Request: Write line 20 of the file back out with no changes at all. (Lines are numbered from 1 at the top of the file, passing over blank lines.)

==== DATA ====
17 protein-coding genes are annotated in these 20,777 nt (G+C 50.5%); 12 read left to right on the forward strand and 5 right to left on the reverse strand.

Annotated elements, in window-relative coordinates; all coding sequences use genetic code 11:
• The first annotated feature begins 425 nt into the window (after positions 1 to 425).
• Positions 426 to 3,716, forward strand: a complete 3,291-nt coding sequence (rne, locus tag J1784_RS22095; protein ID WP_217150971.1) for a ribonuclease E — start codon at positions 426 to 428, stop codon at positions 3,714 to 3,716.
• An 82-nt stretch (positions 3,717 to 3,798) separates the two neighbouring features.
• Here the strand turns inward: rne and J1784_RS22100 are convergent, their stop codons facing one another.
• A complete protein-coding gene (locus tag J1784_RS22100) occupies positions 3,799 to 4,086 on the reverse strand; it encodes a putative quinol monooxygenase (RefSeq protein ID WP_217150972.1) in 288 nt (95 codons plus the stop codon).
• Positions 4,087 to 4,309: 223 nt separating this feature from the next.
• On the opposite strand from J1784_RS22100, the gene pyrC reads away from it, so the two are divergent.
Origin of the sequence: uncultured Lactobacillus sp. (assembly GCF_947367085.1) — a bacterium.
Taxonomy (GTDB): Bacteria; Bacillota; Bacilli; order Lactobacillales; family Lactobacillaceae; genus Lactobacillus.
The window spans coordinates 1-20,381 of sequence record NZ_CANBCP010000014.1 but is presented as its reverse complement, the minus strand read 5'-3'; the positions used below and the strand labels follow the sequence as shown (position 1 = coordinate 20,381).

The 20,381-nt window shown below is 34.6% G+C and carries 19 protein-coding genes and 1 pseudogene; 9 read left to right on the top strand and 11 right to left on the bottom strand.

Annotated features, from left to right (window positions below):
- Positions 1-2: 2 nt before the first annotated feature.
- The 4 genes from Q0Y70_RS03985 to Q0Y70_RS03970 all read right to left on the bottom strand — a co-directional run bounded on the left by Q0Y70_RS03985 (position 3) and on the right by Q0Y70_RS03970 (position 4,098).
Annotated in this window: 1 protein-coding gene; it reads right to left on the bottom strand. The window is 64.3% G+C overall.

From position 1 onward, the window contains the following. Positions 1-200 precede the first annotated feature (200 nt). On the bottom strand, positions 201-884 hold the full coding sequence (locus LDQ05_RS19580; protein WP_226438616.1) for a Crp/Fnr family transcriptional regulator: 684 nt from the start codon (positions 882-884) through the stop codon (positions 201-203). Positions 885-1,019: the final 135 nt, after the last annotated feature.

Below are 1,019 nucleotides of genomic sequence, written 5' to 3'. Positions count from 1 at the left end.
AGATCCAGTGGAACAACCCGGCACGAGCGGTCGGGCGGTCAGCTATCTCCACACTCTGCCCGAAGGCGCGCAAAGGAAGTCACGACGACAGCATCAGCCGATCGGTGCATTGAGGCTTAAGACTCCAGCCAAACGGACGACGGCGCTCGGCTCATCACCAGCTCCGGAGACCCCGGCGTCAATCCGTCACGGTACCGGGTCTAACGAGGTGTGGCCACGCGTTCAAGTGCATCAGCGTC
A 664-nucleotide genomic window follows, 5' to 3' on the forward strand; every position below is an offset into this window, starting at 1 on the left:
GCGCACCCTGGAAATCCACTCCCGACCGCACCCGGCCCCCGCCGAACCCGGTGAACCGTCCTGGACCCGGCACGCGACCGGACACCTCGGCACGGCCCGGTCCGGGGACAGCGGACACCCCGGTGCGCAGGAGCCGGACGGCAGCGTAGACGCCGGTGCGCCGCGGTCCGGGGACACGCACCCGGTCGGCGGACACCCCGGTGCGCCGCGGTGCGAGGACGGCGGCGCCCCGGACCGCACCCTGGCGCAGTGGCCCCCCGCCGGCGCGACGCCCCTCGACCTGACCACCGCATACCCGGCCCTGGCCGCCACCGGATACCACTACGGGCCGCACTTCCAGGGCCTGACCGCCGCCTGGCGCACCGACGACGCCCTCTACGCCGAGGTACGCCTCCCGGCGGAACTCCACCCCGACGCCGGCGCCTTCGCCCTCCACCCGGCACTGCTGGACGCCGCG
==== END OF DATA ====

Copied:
AGATCCAGTGGAACAACCCGGCACGAGCGGTCGGGCGGTCAGCTATCTCCACACTCTGCCCGAAGGCGCGCAAAGGAAGTCACGACGACAGCATCAGCCGATCGGTGCATTGAGGCTTAAGACTCCAGCCAAACGGACGACGGCGCTCGGCTCATCACCAGCTCCGGAGACCCCGGCGTCAATCCGTCACGGTACCGGGTCTAACGAGGTGTGGCCACGCGTTCAAGTGCATCAGCGTC